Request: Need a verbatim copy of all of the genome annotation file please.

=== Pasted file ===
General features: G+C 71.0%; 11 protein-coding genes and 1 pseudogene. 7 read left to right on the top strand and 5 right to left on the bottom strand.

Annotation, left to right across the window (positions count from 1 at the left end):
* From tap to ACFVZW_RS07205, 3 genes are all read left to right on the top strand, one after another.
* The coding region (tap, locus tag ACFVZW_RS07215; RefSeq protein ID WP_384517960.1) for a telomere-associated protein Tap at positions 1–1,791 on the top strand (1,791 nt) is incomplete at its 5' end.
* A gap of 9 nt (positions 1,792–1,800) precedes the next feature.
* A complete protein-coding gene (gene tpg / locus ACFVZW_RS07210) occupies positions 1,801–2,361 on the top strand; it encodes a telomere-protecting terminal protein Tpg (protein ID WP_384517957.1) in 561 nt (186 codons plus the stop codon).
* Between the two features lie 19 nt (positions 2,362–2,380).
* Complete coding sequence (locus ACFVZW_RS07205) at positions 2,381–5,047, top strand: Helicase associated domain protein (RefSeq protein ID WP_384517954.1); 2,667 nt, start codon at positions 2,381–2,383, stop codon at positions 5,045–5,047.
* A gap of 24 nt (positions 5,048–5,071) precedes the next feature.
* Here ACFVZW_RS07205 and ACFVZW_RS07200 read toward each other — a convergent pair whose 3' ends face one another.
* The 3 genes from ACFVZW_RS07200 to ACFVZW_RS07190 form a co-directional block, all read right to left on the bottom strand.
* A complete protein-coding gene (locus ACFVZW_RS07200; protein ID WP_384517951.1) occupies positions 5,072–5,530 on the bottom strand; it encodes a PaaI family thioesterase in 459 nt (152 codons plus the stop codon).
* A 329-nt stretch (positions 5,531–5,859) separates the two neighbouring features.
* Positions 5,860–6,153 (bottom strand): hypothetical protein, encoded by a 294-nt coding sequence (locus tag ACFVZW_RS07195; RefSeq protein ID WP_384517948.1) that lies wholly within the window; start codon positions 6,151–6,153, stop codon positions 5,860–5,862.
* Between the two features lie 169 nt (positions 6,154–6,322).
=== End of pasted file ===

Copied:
General features: G+C 71.0%; 11 protein-coding genes and 1 pseudogene. 7 read left to right on the top strand and 5 right to left on the bottom strand.

Annotation, left to right across the window (positions count from 1 at the left end):
* From tap to ACFVZW_RS07205, 3 genes are all read left to right on the top strand, one after another.
* The coding region (tap, locus tag ACFVZW_RS07215; RefSeq protein ID WP_384517960.1) for a telomere-associated protein Tap at positions 1–1,791 on the top strand (1,791 nt) is incomplete at its 5' end.
* A gap of 9 nt (positions 1,792–1,800) precedes the next feature.
* A complete protein-coding gene (gene tpg / locus ACFVZW_RS07210) occupies positions 1,801–2,361 on the top strand; it encodes a telomere-protecting terminal protein Tpg (protein ID WP_384517957.1) in 561 nt (186 codons plus the stop codon).
* Between the two features lie 19 nt (positions 2,362–2,380).
* Complete coding sequence (locus ACFVZW_RS07205) at positions 2,381–5,047, top strand: Helicase associated domain protein (RefSeq protein ID WP_384517954.1); 2,667 nt, start codon at positions 2,381–2,383, stop codon at positions 5,045–5,047.
* A gap of 24 nt (positions 5,048–5,071) precedes the next feature.
* Here ACFVZW_RS07205 and ACFVZW_RS07200 read toward each other — a convergent pair whose 3' ends face one another.
* The 3 genes from ACFVZW_RS07200 to ACFVZW_RS07190 form a co-directional block, all read right to left on the bottom strand.
* A complete protein-coding gene (locus ACFVZW_RS07200; protein ID WP_384517951.1) occupies positions 5,072–5,530 on the bottom strand; it encodes a PaaI family thioesterase in 459 nt (152 codons plus the stop codon).
* A 329-nt stretch (positions 5,531–5,859) separates the two neighbouring features.
* Positions 5,860–6,153 (bottom strand): hypothetical protein, encoded by a 294-nt coding sequence (locus tag ACFVZW_RS07195; RefSeq protein ID WP_384517948.1) that lies wholly within the window; start codon positions 6,151–6,153, stop codon positions 5,860–5,862.
* Between the two features lie 169 nt (positions 6,154–6,322).